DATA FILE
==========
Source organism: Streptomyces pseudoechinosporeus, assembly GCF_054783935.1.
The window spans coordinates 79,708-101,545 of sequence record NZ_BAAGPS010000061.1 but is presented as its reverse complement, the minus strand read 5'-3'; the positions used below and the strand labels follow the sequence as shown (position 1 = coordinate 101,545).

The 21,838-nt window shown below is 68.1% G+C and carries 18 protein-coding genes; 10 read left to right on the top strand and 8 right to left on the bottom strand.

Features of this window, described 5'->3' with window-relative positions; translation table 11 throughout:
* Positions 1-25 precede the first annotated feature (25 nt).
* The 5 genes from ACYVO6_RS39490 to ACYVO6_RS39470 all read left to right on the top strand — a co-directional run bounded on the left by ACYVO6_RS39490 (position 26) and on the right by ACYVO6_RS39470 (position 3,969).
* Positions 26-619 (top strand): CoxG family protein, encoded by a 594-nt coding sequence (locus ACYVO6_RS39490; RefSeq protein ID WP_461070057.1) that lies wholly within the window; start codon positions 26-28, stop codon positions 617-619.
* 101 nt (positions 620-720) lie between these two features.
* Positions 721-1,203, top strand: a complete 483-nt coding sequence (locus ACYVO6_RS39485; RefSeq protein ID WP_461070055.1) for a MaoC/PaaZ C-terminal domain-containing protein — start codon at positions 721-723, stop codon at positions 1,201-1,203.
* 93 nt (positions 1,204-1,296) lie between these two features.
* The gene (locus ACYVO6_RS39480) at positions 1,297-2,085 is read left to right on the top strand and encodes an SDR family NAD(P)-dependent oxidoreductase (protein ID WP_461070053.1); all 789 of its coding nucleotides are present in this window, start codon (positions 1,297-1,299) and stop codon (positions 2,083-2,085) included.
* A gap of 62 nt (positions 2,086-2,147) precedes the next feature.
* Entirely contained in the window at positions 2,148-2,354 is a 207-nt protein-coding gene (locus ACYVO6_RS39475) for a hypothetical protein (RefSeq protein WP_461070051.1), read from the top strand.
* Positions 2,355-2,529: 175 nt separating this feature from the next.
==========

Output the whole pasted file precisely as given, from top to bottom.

Source organism: Streptomyces pseudoechinosporeus, assembly GCF_054783935.1.
The window spans coordinates 79,708-101,545 of sequence record NZ_BAAGPS010000061.1 but is presented as its reverse complement, the minus strand read 5'-3'; the positions used below and the strand labels follow the sequence as shown (position 1 = coordinate 101,545).

The 21,838-nt window shown below is 68.1% G+C and carries 18 protein-coding genes; 10 read left to right on the top strand and 8 right to left on the bottom strand.

Features of this window, described 5'->3' with window-relative positions; translation table 11 throughout:
* Positions 1-25 precede the first annotated feature (25 nt).
* The 5 genes from ACYVO6_RS39490 to ACYVO6_RS39470 all read left to right on the top strand — a co-directional run bounded on the left by ACYVO6_RS39490 (position 26) and on the right by ACYVO6_RS39470 (position 3,969).
* Positions 26-619 (top strand): CoxG family protein, encoded by a 594-nt coding sequence (locus ACYVO6_RS39490; RefSeq protein ID WP_461070057.1) that lies wholly within the window; start codon positions 26-28, stop codon positions 617-619.
* 101 nt (positions 620-720) lie between these two features.
* Positions 721-1,203, top strand: a complete 483-nt coding sequence (locus ACYVO6_RS39485; RefSeq protein ID WP_461070055.1) for a MaoC/PaaZ C-terminal domain-containing protein — start codon at positions 721-723, stop codon at positions 1,201-1,203.
* 93 nt (positions 1,204-1,296) lie between these two features.
* The gene (locus ACYVO6_RS39480) at positions 1,297-2,085 is read left to right on the top strand and encodes an SDR family NAD(P)-dependent oxidoreductase (protein ID WP_461070053.1); all 789 of its coding nucleotides are present in this window, start codon (positions 1,297-1,299) and stop codon (positions 2,083-2,085) included.
* A gap of 62 nt (positions 2,086-2,147) precedes the next feature.
* Entirely contained in the window at positions 2,148-2,354 is a 207-nt protein-coding gene (locus ACYVO6_RS39475) for a hypothetical protein (RefSeq protein WP_461070051.1), read from the top strand.
* Positions 2,355-2,529: 175 nt separating this feature from the next.